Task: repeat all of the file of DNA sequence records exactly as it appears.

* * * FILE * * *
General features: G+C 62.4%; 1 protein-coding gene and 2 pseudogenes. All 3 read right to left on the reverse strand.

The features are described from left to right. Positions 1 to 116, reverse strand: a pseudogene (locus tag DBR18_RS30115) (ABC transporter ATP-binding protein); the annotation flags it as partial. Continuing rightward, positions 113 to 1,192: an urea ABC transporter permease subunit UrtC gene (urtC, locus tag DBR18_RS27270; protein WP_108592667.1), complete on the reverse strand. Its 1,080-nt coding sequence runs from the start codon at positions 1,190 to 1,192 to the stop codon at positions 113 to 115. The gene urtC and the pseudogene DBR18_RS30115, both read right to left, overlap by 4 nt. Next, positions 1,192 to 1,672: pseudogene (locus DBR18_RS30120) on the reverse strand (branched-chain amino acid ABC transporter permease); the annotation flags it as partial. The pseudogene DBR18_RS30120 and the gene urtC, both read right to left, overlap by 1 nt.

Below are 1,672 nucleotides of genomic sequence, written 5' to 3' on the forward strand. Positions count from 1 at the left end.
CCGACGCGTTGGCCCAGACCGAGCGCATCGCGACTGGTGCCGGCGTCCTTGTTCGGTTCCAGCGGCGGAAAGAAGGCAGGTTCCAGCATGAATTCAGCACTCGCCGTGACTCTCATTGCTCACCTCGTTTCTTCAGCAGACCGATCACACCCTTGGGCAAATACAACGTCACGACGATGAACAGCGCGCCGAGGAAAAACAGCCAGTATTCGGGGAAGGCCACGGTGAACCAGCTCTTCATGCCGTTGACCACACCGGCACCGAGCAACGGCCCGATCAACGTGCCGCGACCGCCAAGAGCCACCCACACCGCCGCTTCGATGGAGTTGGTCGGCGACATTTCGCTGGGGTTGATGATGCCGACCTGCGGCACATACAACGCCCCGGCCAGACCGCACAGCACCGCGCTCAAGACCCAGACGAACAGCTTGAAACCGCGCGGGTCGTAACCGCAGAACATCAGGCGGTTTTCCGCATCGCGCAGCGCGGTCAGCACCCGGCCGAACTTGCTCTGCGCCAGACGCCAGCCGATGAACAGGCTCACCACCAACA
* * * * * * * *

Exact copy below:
General features: G+C 62.4%; 1 protein-coding gene and 2 pseudogenes. All 3 read right to left on the reverse strand.

The features are described from left to right. Positions 1 to 116, reverse strand: a pseudogene (locus tag DBR18_RS30115) (ABC transporter ATP-binding protein); the annotation flags it as partial. Continuing rightward, positions 113 to 1,192: an urea ABC transporter permease subunit UrtC gene (urtC, locus tag DBR18_RS27270; protein WP_108592667.1), complete on the reverse strand. Its 1,080-nt coding sequence runs from the start codon at positions 1,190 to 1,192 to the stop codon at positions 113 to 115. The gene urtC and the pseudogene DBR18_RS30115, both read right to left, overlap by 4 nt. Next, positions 1,192 to 1,672: pseudogene (locus DBR18_RS30120) on the reverse strand (branched-chain amino acid ABC transporter permease); the annotation flags it as partial. The pseudogene DBR18_RS30120 and the gene urtC, both read right to left, overlap by 1 nt.

Below are 1,672 nucleotides of genomic sequence, written 5' to 3' on the forward strand. Positions count from 1 at the left end.
CCGACGCGTTGGCCCAGACCGAGCGCATCGCGACTGGTGCCGGCGTCCTTGTTCGGTTCCAGCGGCGGAAAGAAGGCAGGTTCCAGCATGAATTCAGCACTCGCCGTGACTCTCATTGCTCACCTCGTTTCTTCAGCAGACCGATCACACCCTTGGGCAAATACAACGTCACGACGATGAACAGCGCGCCGAGGAAAAACAGCCAGTATTCGGGGAAGGCCACGGTGAACCAGCTCTTCATGCCGTTGACCACACCGGCACCGAGCAACGGCCCGATCAACGTGCCGCGACCGCCAAGAGCCACCCACACCGCCGCTTCGATGGAGTTGGTCGGCGACATTTCGCTGGGGTTGATGATGCCGACCTGCGGCACATACAACGCCCCGGCCAGACCGCACAGCACCGCGCTCAAGACCCAGACGAACAGCTTGAAACCGCGCGGGTCGTAACCGCAGAACATCAGGCGGTTTTCCGCATCGCGCAGCGCGGTCAGCACCCGGCCGAACTTGCTCTGCGCCAGACGCCAGCCGATGAACAGGCTCACCACCAACA